Another walk as the holidays draw to a close - the weather was a more typical overcast and chilly January day today, and by the time we'd been to the shops in Cumnock we'd abandoned the original plan of a walk from Muirkirk and headed instead for New Cumnock.
I'd been keen to revisit New Cumnock (see here for a previous post about the swimming pool, now demolished and being rebuilt by Prince Charles!). I'd cycled to the village and came across the intriguingly named Knockshinnoch Lagoons last summer, but hadn't had time to investigate - I had a vague notion that Knockshinnoch had been a pit and that there'd been a disaster there. Then later last year I came across Ian McMurdo's Knockshinnoch: The Greatest Mines Rescue in History . You know how people say 'oh, I couldn't put it down?' Well, this was literally an 'I cannot put it down' read, Mrs A had to drive the car that weekend so I could continue reading en route to Tescos.
I won't spoil the story too much, but the basic facts are that geology combined with a series of human errors - and the drive to have a profitable pit - meant that the miners at Knockshinnoch were working dangerously close to the surface. A period of exceptionally bad weather in 1950 led to the collapse of the peat bog above them, with disastrous results - 129 men trapped, 13 of whom died. The men who got out did so after an incredible three day effort to rescue them, using incredibly heavy breathing apparatus which was never designed for underground use. The book is a testament not only to the bravery of the miners but also to the dedication and heroism of the Mines Rescue Brigades.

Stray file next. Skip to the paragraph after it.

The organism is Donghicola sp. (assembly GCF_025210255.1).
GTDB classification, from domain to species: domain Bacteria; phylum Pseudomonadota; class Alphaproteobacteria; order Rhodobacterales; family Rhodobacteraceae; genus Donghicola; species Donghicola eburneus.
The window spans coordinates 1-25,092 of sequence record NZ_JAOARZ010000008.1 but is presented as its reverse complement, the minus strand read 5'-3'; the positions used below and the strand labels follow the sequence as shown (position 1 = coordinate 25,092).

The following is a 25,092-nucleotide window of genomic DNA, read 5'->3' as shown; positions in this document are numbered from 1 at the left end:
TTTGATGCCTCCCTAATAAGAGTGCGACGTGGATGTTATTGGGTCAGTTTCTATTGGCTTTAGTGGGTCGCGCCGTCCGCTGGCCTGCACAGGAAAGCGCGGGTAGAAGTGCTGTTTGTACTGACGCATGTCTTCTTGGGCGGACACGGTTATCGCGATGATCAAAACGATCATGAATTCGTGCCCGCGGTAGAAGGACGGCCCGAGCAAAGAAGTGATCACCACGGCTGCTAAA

There is a memorial to the disaster on the edge of New Cumnock - a path leads off to the right beyond the cemetery, and this path eventually rejoins the road close to the Knockshinnoch Lagoons. It's such a desolate and moving place that it put me in mind of Culloden.
Walking back along a rather muddy path (part of the excellent New Cumnock pathways) you come out onto the main road at Leggate, and the Knockshinnoch Lagoons. This is a nature reserve shaped out of the old bing and - I think - the old pit head, atlhough there's very little to indicate this now. There's a fascinating information board which does tell you about the bird life and the 'lagoons' - the area is a flood plain for the River Nith, drained in the 19th century for agricultural use, but quickly taken over as coal mining reached the area.
An unintentional consequence of mining was that ponds and wetlands were created through subsidence, coal washing and water being pumped out of the pits, and the area became hugely important for wild birds. With the loss of industry in the 1980s the habitat was lost - so it's now been recreated artificially, with an excellent network of well signposted paths and even a bird hide.
Another wonderful Ayrshire winter walk!